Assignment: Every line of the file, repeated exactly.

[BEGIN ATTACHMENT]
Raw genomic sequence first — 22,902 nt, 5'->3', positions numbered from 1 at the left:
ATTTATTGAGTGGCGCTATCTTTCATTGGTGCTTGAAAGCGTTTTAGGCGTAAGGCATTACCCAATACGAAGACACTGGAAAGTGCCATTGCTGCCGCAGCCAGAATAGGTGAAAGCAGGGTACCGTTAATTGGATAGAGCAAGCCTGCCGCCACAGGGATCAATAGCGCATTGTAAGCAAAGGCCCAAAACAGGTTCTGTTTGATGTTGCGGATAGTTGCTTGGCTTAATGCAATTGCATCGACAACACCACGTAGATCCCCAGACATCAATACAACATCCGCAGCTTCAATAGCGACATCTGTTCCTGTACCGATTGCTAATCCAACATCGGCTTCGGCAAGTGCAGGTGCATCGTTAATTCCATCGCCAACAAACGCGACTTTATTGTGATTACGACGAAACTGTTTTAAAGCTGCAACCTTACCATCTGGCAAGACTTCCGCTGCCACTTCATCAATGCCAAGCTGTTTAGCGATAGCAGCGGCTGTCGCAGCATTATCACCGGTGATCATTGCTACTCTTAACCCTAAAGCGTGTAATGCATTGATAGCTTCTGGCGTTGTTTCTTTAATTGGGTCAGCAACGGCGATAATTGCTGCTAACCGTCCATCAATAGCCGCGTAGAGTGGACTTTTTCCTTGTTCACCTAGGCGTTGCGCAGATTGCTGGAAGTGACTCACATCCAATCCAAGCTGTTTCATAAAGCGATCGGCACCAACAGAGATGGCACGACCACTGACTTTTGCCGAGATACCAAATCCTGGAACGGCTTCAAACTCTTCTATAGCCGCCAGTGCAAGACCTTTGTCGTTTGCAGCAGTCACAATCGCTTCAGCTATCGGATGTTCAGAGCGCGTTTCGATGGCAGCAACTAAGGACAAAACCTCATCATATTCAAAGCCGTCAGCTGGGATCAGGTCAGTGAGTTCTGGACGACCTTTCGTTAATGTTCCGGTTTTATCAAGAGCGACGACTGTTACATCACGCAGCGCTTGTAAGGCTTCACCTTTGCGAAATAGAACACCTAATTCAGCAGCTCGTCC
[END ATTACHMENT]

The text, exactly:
Raw genomic sequence first — 22,902 nt, 5'->3', positions numbered from 1 at the left:
ATTTATTGAGTGGCGCTATCTTTCATTGGTGCTTGAAAGCGTTTTAGGCGTAAGGCATTACCCAATACGAAGACACTGGAAAGTGCCATTGCTGCCGCAGCCAGAATAGGTGAAAGCAGGGTACCGTTAATTGGATAGAGCAAGCCTGCCGCCACAGGGATCAATAGCGCATTGTAAGCAAAGGCCCAAAACAGGTTCTGTTTGATGTTGCGGATAGTTGCTTGGCTTAATGCAATTGCATCGACAACACCACGTAGATCCCCAGACATCAATACAACATCCGCAGCTTCAATAGCGACATCTGTTCCTGTACCGATTGCTAATCCAACATCGGCTTCGGCAAGTGCAGGTGCATCGTTAATTCCATCGCCAACAAACGCGACTTTATTGTGATTACGACGAAACTGTTTTAAAGCTGCAACCTTACCATCTGGCAAGACTTCCGCTGCCACTTCATCAATGCCAAGCTGTTTAGCGATAGCAGCGGCTGTCGCAGCATTATCACCGGTGATCATTGCTACTCTTAACCCTAAAGCGTGTAATGCATTGATAGCTTCTGGCGTTGTTTCTTTAATTGGGTCAGCAACGGCGATAATTGCTGCTAACCGTCCATCAATAGCCGCGTAGAGTGGACTTTTTCCTTGTTCACCTAGGCGTTGCGCAGATTGCTGGAAGTGACTCACATCCAATCCAAGCTGTTTCATAAAGCGATCGGCACCAACAGAGATGGCACGACCACTGACTTTTGCCGAGATACCAAATCCTGGAACGGCTTCAAACTCTTCTATAGCCGCCAGTGCAAGACCTTTGTCGTTTGCAGCAGTCACAATCGCTTCAGCTATCGGATGTTCAGAGCGCGTTTCGATGGCAGCAACTAAGGACAAAACCTCATCATATTCAAAGCCGTCAGCTGGGATCAGGTCAGTGAGTTCTGGACGACCTTTCGTTAATGTTCCGGTTTTATCAAGAGCGACGACTGTTACATCACGCAGCGCTTGTAAGGCTTCACCTTTGCGAAATAGAACACCTAATTCAGCAGCTCGTCC